The earliest my Dr. will do a replacement is 6 months after the injection (something about it increasing the risk of infection), but I am getting worse by the day. I feel like April seems like a really long ways off at this point.

I am really overwhelmed at this point. My kids have been amazing helping me. I don't think they quite "got it" though until I couldn't get out of a dining chair and had to send one of them for my cane while I was whimpering. It was pitiful.

I am a single parent and I think it upsets them to see me "weak". I've always handled so much on my own.
Oh also, I do have a sister who had a hip replacement at a "young" age also, but she was well in to her 50s, but she's been able to offer me some good advice, like getting the cane and wearing tennis shoes all the danged time.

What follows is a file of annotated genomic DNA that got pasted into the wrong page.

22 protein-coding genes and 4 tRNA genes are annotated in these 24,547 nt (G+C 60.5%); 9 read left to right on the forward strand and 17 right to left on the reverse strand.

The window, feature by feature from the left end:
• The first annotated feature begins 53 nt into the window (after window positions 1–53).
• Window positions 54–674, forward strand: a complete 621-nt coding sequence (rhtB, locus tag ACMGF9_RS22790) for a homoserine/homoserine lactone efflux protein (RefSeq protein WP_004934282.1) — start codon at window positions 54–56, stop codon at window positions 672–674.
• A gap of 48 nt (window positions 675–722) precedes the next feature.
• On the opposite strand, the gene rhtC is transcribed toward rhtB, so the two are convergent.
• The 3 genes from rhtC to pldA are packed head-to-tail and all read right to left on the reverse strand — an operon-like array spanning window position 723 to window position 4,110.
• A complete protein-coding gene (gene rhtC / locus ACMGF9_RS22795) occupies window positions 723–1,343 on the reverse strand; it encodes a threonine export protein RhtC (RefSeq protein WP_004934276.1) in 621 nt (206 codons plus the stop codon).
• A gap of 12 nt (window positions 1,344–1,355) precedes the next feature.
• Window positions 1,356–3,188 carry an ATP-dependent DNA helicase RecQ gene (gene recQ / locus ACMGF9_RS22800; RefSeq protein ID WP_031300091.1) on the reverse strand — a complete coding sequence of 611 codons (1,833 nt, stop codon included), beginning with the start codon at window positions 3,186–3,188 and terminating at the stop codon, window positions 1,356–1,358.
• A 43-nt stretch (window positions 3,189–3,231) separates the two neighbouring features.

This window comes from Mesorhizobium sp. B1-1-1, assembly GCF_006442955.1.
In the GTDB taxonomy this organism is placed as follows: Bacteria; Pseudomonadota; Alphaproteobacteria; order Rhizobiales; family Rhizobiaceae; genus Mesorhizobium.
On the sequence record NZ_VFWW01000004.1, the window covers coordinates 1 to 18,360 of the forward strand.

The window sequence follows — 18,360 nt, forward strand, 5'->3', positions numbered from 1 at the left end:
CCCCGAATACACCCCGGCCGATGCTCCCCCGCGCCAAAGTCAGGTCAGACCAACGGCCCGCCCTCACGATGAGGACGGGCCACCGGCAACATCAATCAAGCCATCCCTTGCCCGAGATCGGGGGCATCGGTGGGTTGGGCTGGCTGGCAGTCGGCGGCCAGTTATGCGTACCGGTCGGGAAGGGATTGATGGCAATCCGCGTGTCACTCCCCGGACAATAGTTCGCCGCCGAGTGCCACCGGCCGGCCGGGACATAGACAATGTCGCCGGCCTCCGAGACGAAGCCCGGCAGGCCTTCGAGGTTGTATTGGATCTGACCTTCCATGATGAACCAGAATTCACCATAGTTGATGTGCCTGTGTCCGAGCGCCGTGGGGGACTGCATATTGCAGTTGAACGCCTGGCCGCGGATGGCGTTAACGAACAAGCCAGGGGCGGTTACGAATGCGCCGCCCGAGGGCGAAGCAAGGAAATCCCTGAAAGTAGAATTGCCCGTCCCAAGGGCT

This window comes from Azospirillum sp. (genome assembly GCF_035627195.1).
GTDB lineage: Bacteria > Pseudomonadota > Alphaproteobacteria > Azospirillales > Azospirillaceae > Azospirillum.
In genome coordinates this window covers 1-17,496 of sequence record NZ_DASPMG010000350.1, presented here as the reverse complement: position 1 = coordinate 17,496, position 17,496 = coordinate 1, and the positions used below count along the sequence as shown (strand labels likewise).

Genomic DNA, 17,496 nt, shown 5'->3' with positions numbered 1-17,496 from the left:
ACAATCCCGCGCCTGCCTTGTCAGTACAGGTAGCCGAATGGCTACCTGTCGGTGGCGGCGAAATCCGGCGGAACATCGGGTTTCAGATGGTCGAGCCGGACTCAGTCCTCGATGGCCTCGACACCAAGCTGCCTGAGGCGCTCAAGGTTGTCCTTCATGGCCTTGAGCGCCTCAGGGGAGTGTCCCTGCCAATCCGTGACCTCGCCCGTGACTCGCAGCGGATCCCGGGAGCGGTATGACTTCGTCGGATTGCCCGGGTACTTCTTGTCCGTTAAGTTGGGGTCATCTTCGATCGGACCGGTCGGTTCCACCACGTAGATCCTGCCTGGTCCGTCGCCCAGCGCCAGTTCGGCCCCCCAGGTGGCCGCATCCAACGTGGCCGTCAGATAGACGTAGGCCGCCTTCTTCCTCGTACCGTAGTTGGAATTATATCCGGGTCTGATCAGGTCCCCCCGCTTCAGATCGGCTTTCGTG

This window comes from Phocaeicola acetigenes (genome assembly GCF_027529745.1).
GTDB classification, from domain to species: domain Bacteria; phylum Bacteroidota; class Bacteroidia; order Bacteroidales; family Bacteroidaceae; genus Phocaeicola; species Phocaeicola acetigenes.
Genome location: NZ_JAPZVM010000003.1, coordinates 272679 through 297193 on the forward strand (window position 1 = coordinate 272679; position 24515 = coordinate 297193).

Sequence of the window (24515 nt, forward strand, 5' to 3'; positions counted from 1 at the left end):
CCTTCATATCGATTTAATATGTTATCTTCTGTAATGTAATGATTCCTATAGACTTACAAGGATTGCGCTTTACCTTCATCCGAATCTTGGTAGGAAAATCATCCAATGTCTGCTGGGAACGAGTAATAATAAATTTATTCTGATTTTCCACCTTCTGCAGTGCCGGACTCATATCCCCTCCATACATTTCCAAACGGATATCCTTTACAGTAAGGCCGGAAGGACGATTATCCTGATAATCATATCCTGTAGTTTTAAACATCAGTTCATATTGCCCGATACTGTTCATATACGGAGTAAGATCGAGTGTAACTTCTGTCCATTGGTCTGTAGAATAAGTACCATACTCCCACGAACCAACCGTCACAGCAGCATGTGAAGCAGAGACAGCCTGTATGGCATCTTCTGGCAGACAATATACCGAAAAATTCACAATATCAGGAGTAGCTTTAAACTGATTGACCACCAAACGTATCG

Anyways, thanks for "listening". I really have learned a lot from this forum.
 

dapplega

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@D3n0
Welcome! You are in the right place and you aren't alone.
If you have been lurking I'll assume you have found some stories similar to yours.
I'm sure others will chime in soon.
Getting the arthritis/THR diagnosis is shocking and unexpected for many of us. I think someone once called it a "reality cookie"...
Don't be shy about asking questions or just venting... :)
Hang in there...
 

mistytime

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Hello Diane from across the pond! ,

As far as I know, many orthopaedic surgeons leave only a 3 month gap between steroid injection and hip replacement , not 6 . It sounds like you are in a really bad place so might it be worth looking for someone to perform op sooner , rather than in April . Just a thought .
 

Mojo333